ACOG Issues New Guidelines for Managing Stillbirths
The American College of Obstetricians and Gynecologists (ACOG) issued, Feb. 20, a new Practice Bulletin for Ob/Gyns on the clinical management of stillbirths. The guidelines review what is known about stillbirth and highlight the importance of uniform data collection, according to an ACOG press release.
Stillbirth is a fetal death that occurs during pregnancy at 20 weeks or greater gestation. Fetal losses before 20 weeks are defined as miscarriages. Stillbirths remain mostly unexplained, according to ACOG, due to a lack of uniform protocols for evaluating and classifying stillbirths and low autopsy rates.
ACOG recommends clinicians explain to parents that autopsy results may be valuable in planning future pregnancies. For parents who object to a full autopsy, however, less invasive evaluation methods, such as photographs, X-rays, ultrasound, magnetic resonance imaging, and skin or blood samples of the stillborn fetus, may help identify a cause.
“Parents want answers when they have a stillbirth, so clinicians should not be afraid to request an autopsy,” said Ruth C. Fretts, MD, of Harvard Vanguard Medical Associates and Harvard Medical School, who headed the development of ACOG’s new Practice Bulletin. Counseling women on their risk of having another stillbirth is more productive when specific risk factors are identified.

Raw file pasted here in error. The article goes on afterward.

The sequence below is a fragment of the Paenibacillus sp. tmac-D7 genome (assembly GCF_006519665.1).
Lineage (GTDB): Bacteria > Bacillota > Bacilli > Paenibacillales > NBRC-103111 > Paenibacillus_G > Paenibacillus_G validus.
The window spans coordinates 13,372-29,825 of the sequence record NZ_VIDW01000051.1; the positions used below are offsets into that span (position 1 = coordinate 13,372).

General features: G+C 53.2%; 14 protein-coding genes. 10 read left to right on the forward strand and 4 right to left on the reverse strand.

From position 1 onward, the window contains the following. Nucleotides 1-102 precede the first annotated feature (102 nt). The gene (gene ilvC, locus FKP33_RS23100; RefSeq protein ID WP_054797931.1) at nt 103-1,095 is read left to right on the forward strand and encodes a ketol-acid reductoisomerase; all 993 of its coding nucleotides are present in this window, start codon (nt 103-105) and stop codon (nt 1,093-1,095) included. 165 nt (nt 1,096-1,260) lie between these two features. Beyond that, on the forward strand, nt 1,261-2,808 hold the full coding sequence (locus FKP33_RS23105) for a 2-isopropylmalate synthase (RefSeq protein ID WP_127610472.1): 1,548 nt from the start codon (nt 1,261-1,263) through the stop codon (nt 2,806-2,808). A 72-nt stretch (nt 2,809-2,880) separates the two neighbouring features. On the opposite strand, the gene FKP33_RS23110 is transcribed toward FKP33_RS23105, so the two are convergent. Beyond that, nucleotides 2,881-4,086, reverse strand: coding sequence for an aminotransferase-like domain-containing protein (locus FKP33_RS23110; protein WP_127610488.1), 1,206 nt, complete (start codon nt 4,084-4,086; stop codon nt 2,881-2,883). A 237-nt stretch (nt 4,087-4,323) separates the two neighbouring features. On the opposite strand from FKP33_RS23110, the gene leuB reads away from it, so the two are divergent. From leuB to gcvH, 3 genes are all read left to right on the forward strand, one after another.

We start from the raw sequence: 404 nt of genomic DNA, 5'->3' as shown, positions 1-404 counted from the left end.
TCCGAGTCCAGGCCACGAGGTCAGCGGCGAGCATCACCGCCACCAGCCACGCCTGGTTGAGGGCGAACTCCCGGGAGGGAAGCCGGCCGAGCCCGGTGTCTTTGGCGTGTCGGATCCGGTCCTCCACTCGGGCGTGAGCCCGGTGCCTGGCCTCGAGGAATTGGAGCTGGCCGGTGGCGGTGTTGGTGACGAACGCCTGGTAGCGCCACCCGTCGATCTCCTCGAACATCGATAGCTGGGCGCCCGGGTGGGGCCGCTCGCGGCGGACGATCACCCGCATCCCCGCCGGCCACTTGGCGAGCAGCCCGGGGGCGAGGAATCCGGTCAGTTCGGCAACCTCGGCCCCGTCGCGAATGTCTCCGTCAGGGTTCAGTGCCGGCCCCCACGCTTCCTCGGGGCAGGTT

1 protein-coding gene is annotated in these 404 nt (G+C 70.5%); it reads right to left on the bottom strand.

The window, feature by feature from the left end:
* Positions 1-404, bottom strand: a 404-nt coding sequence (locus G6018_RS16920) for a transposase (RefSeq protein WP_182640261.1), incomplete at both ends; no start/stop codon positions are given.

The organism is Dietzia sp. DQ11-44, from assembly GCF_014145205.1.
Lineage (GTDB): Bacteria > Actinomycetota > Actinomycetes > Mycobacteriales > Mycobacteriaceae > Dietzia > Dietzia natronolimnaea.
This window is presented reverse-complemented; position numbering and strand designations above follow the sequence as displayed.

ACOG recommends a general examination of the stillborn fetus be performed promptly after delivery. Examination of the placenta and the umbilical cord is an essential component of stillbirth evaluation. Genetic testing should also be performed once parental consent has been obtained.
A complete maternal history should also be taken, including obstetric history, exposures to medications and viruses, and family history. Maternal testing for such things as lupus, thyroid problems, and antibodies to human parvovirus, as well as certain genetic conditions may also provide information affecting future pregnancies.
Practice Bulletin No. 102, “Management of Stillbirth,” is published in the March 2009 issue of Obstetrics & Gynecology (purchase required).